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I make builders supplies in Second Life – sculpts and textures. The raw materials of content creation. Most of my stuff is for land and sea and sky. Tigger Genira and I set ourselves to figure out how to make plant sculpts because I wanted some very badly, and we adore figuring out HOW to do things.

I wanted to landscape my little gardens just so. Then I realized I needed textures, plant textures. I had found some nice ones, but too many were icky blobby ones with white halos and blocky alpha clash.

So I started to make plant textures, from photos I took of plants in my garden, plants at work, anything that struck my fancy. And with the help of Miriam Donogal, I slowly learned to work in Gimp.

At first I was going to sell made plants in Second Life – you know, copy / mod or mod/ trans plants already made for people to landscape their homes  with. And I did for a while. But then people started asking to buy the sculpts and textures, and almost all my friends are builders  – so I totally understood why people wanted the builders bits and not the already made things. That is what I, as a consumer wanted as well.

Well and two confessions:

1) I am not a great builder – I love to build, don’t get me wrong, I’m just not that good at it. I get distracted easily if there’s more than a few prims involved, I wander off if I get to a tricky bit. I am constantly astonished by what people make with my stuff – its much better than what I would have come up with.

2) I am a lazy, lazy otter. To me, making a texture or sculpts is a relaxing solution to a  defined purpose or a perceived need. And when a texture or sculpt is done, its done! There is no “will this door script work right for all my customers?”, “will this skirt fit on all avatar shapes?” or “do I have enough bling in these shoes?” (kidding! kidding!).

So I am spoiled – my customers for the most part are builders, and builders are awesome folk. They understand the vagaries and limitations of Second Life, and they are usually patient with the typical merchant mistakes – say incorrect perms, or forgetting to pack an example. Because they will probably turn around and be selling their builds, so they know what all goes into the process.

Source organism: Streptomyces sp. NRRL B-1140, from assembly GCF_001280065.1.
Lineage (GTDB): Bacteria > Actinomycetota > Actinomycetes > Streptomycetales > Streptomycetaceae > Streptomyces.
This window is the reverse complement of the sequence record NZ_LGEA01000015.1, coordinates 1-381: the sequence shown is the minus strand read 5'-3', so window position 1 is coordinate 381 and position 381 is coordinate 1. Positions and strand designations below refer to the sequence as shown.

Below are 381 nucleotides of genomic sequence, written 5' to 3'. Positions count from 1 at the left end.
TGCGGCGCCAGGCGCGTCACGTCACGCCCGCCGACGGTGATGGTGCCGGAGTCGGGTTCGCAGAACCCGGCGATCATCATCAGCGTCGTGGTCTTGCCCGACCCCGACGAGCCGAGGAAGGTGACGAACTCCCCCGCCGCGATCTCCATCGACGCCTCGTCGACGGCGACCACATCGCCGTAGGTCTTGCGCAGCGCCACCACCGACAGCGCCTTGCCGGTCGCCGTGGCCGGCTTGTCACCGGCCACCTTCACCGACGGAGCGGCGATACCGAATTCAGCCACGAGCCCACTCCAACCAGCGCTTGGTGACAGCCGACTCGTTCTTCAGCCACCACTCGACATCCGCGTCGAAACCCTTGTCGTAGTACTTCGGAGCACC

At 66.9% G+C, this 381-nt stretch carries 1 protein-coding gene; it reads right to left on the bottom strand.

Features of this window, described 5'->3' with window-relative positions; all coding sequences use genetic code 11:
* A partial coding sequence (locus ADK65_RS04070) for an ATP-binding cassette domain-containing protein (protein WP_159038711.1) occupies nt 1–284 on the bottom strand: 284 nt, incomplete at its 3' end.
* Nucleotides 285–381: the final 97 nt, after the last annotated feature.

My customers who are mostly builders also help me by defining a perceived need. One of my customers bullied me into making sunbeam sculpts, noting that the sculpt form wasn’t all that different from my plant forms. Most of my plant sculpts are from very specific builders requests that were just plain good ideas.

My friends all make things  – be it music or buildings, clothes or jewelry, and of course, sculpts and textures. And we actually all work well together – offering ideas, setting up in each others shops. Lots of us collaborate, and they put up with me leaving them little presents 😀 I hope to drag some of them into this crazy blog idea that I am percolating.

Yesterday I had a customer tell me that they wished they “were artistic too”. I was a bit taken aback by this. Like when my husband bought me a drawing tablet “because I was an artist”. I don’t think of myself like that – I don’t have an artistic vision, I don’t have an aesthetic like some of my friends do that can take your breath away.  I see myself more as a facilitator – I make useful bits so that people can make their artistic vision come to life. To me, that’s what makes Second Life so much fun – all of us creating together. Like we did in the Second Life 8th birthday exhibition:

Magical Illogica group build for SL8B

Magical Illogica group build for SL8B

Five of us collaborated in that build. Tigger made the atrium build, with the tunnel entrances and tubes that went through the underwater bit, and a lovely little tree and garden patch inside.  Beautiful Shamen made the amazing tree islands and waterfall that flowed into it. Thane Woodford made the dancing Pan sculpts, and decided that we needed all 4 elements present – earth, water, fire and air. The animals made by Thane and I were strewn about, and I put in a couple little  meadows. Miriam Donogal made some amazing stained glass textures, and the slate seen on the floor of the atrium.

See? The sum is greater than the parts!

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